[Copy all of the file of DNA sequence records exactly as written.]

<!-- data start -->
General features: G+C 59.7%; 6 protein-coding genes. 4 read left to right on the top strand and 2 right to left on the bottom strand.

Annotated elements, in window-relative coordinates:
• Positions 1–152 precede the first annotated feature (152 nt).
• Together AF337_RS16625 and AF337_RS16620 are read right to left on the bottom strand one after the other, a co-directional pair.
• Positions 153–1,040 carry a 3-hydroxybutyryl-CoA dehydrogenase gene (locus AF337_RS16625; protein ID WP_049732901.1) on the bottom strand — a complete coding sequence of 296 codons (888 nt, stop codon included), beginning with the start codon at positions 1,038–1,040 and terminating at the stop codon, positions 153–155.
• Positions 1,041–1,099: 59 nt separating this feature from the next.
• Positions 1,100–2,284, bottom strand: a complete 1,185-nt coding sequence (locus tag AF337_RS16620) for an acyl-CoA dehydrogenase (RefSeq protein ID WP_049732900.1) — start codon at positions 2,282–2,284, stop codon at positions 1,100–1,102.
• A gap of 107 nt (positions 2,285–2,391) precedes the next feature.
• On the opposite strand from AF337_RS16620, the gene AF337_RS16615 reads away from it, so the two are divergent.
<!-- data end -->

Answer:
General features: G+C 59.7%; 6 protein-coding genes. 4 read left to right on the top strand and 2 right to left on the bottom strand.

Annotated elements, in window-relative coordinates:
• Positions 1–152 precede the first annotated feature (152 nt).
• Together AF337_RS16625 and AF337_RS16620 are read right to left on the bottom strand one after the other, a co-directional pair.
• Positions 153–1,040 carry a 3-hydroxybutyryl-CoA dehydrogenase gene (locus AF337_RS16625; protein ID WP_049732901.1) on the bottom strand — a complete coding sequence of 296 codons (888 nt, stop codon included), beginning with the start codon at positions 1,038–1,040 and terminating at the stop codon, positions 153–155.
• Positions 1,041–1,099: 59 nt separating this feature from the next.
• Positions 1,100–2,284, bottom strand: a complete 1,185-nt coding sequence (locus tag AF337_RS16620) for an acyl-CoA dehydrogenase (RefSeq protein ID WP_049732900.1) — start codon at positions 2,282–2,284, stop codon at positions 1,100–1,102.
• A gap of 107 nt (positions 2,285–2,391) precedes the next feature.
• On the opposite strand from AF337_RS16620, the gene AF337_RS16615 reads away from it, so the two are divergent.